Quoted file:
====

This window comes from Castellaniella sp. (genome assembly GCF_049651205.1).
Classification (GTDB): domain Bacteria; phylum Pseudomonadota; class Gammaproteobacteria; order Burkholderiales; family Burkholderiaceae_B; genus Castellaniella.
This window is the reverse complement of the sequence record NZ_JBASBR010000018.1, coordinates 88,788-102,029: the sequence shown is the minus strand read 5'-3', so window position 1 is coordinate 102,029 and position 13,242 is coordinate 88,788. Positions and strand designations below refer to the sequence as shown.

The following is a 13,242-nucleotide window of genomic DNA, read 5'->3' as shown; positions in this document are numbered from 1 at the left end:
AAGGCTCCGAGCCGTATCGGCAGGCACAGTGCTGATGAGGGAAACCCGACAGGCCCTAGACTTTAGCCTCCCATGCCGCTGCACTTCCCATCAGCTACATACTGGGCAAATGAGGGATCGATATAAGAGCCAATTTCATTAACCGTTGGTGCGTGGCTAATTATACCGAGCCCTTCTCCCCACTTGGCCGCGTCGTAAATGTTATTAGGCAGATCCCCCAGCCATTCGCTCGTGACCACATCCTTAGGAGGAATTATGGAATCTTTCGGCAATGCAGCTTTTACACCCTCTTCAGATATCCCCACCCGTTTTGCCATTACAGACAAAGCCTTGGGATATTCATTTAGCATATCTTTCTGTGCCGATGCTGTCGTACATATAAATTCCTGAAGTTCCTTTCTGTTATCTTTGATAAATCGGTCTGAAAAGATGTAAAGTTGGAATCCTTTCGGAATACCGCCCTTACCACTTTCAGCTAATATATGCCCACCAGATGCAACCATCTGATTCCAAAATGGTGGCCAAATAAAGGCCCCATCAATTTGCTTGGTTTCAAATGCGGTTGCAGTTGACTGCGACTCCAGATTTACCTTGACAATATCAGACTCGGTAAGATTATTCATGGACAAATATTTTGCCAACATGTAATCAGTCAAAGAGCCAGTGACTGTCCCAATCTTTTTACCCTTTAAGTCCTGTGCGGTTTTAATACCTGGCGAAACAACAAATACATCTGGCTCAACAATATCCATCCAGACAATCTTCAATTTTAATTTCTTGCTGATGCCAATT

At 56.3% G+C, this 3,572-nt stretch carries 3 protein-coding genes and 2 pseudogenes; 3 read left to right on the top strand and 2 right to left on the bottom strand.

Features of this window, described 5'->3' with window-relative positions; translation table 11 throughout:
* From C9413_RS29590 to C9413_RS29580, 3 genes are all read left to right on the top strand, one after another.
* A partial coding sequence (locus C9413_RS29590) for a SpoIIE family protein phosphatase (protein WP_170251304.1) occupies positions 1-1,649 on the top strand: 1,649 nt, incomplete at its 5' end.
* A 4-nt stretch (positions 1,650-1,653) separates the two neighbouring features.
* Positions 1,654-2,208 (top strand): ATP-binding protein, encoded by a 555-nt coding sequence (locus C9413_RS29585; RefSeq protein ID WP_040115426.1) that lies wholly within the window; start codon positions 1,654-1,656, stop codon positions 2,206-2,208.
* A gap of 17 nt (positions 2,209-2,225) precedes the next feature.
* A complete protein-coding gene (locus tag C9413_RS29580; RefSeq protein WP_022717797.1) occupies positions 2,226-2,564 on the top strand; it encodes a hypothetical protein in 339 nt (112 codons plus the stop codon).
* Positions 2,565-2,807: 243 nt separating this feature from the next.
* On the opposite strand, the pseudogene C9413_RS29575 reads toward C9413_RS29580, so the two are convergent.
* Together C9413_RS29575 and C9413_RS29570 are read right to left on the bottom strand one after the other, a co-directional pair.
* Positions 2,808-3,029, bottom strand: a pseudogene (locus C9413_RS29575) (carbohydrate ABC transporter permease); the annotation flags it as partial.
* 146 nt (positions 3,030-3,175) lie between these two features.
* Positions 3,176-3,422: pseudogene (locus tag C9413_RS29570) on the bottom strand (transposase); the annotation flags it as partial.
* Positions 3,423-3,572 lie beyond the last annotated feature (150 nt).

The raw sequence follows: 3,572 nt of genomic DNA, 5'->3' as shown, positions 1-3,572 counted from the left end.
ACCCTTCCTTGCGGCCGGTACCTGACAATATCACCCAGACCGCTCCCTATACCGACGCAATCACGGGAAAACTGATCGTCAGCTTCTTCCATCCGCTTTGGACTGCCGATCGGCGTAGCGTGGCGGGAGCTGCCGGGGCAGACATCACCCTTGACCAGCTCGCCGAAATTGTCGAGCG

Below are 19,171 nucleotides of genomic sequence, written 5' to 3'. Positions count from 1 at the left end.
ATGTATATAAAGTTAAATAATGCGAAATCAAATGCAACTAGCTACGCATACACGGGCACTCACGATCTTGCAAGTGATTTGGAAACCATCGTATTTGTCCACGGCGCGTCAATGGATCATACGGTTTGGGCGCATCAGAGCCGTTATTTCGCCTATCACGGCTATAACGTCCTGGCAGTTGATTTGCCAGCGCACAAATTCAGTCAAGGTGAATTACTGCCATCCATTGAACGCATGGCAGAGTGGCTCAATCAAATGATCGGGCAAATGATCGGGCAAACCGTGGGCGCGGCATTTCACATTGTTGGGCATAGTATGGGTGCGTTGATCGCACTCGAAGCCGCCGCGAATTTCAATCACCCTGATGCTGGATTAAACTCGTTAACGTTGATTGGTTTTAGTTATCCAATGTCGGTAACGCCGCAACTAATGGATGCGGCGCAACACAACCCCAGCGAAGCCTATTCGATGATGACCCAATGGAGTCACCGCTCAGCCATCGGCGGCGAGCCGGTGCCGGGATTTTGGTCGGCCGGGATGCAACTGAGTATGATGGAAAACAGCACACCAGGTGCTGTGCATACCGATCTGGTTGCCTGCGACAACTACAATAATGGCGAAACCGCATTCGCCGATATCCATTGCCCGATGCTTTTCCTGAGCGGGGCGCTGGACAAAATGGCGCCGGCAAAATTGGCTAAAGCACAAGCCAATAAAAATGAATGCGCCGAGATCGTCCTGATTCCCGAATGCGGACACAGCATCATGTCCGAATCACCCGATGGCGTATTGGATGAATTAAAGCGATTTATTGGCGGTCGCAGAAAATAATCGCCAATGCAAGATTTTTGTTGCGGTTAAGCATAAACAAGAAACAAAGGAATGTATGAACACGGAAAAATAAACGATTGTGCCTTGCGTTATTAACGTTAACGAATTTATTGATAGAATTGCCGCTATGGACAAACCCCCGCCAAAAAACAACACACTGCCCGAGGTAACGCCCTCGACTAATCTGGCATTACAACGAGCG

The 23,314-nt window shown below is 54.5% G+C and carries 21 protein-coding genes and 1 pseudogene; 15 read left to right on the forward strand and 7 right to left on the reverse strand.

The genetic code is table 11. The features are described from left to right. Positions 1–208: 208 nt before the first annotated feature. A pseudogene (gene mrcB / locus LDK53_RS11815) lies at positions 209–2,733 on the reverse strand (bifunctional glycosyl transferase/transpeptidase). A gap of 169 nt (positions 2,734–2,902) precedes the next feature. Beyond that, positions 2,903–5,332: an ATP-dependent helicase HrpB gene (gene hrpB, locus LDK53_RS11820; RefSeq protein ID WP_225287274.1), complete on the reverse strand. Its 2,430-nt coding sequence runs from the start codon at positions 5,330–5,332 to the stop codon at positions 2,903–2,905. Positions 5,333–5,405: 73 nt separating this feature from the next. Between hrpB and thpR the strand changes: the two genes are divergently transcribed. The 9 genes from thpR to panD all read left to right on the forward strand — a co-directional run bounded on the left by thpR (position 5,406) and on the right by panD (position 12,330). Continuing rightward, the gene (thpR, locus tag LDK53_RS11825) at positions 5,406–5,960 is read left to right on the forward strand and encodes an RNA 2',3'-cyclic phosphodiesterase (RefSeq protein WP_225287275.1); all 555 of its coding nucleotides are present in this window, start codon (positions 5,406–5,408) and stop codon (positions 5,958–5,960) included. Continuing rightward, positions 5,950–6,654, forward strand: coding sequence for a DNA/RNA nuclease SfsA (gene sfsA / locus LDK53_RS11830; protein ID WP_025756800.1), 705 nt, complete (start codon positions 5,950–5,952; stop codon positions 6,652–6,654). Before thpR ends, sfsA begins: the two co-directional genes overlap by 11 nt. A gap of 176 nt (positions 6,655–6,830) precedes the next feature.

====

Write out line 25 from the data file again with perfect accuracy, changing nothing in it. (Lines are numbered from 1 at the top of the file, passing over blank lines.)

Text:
The 23,314-nt window shown below is 54.5% G+C and carries 21 protein-coding genes and 1 pseudogene; 15 read left to right on the forward strand and 7 right to left on the reverse strand.